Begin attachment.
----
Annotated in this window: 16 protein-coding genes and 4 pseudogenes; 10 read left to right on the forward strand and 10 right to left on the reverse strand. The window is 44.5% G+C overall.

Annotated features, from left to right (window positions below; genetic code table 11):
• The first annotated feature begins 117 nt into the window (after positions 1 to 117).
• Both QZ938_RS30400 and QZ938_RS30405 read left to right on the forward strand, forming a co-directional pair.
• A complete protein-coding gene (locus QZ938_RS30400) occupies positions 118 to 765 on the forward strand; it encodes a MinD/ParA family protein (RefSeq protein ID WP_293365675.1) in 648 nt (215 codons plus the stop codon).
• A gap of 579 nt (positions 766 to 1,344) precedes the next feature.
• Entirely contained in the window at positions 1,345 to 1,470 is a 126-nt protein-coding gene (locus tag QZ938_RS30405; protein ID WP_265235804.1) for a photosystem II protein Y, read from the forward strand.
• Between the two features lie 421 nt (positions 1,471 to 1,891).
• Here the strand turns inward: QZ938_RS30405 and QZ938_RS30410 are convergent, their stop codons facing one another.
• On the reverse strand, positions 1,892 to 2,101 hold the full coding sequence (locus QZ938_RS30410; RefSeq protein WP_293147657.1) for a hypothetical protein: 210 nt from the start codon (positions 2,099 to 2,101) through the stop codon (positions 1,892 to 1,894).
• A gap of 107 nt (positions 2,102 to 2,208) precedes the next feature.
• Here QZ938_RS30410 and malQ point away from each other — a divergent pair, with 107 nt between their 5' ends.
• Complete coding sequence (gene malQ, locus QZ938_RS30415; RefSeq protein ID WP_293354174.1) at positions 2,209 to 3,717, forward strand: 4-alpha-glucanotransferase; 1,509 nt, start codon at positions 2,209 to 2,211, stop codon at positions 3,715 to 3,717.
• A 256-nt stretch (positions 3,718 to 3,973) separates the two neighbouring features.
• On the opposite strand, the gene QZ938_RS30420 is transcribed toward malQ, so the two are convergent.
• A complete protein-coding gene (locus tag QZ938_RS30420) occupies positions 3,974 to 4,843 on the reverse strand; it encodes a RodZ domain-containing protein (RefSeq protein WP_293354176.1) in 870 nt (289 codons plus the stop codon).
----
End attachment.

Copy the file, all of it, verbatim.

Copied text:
Annotated in this window: 16 protein-coding genes and 4 pseudogenes; 10 read left to right on the forward strand and 10 right to left on the reverse strand. The window is 44.5% G+C overall.

Annotated features, from left to right (window positions below; genetic code table 11):
• The first annotated feature begins 117 nt into the window (after positions 1 to 117).
• Both QZ938_RS30400 and QZ938_RS30405 read left to right on the forward strand, forming a co-directional pair.
• A complete protein-coding gene (locus QZ938_RS30400) occupies positions 118 to 765 on the forward strand; it encodes a MinD/ParA family protein (RefSeq protein ID WP_293365675.1) in 648 nt (215 codons plus the stop codon).
• A gap of 579 nt (positions 766 to 1,344) precedes the next feature.
• Entirely contained in the window at positions 1,345 to 1,470 is a 126-nt protein-coding gene (locus tag QZ938_RS30405; protein ID WP_265235804.1) for a photosystem II protein Y, read from the forward strand.
• Between the two features lie 421 nt (positions 1,471 to 1,891).
• Here the strand turns inward: QZ938_RS30405 and QZ938_RS30410 are convergent, their stop codons facing one another.
• On the reverse strand, positions 1,892 to 2,101 hold the full coding sequence (locus QZ938_RS30410; RefSeq protein WP_293147657.1) for a hypothetical protein: 210 nt from the start codon (positions 2,099 to 2,101) through the stop codon (positions 1,892 to 1,894).
• A gap of 107 nt (positions 2,102 to 2,208) precedes the next feature.
• Here QZ938_RS30410 and malQ point away from each other — a divergent pair, with 107 nt between their 5' ends.
• Complete coding sequence (gene malQ, locus QZ938_RS30415; RefSeq protein ID WP_293354174.1) at positions 2,209 to 3,717, forward strand: 4-alpha-glucanotransferase; 1,509 nt, start codon at positions 2,209 to 2,211, stop codon at positions 3,715 to 3,717.
• A 256-nt stretch (positions 3,718 to 3,973) separates the two neighbouring features.
• On the opposite strand, the gene QZ938_RS30420 is transcribed toward malQ, so the two are convergent.
• A complete protein-coding gene (locus tag QZ938_RS30420) occupies positions 3,974 to 4,843 on the reverse strand; it encodes a RodZ domain-containing protein (RefSeq protein WP_293354176.1) in 870 nt (289 codons plus the stop codon).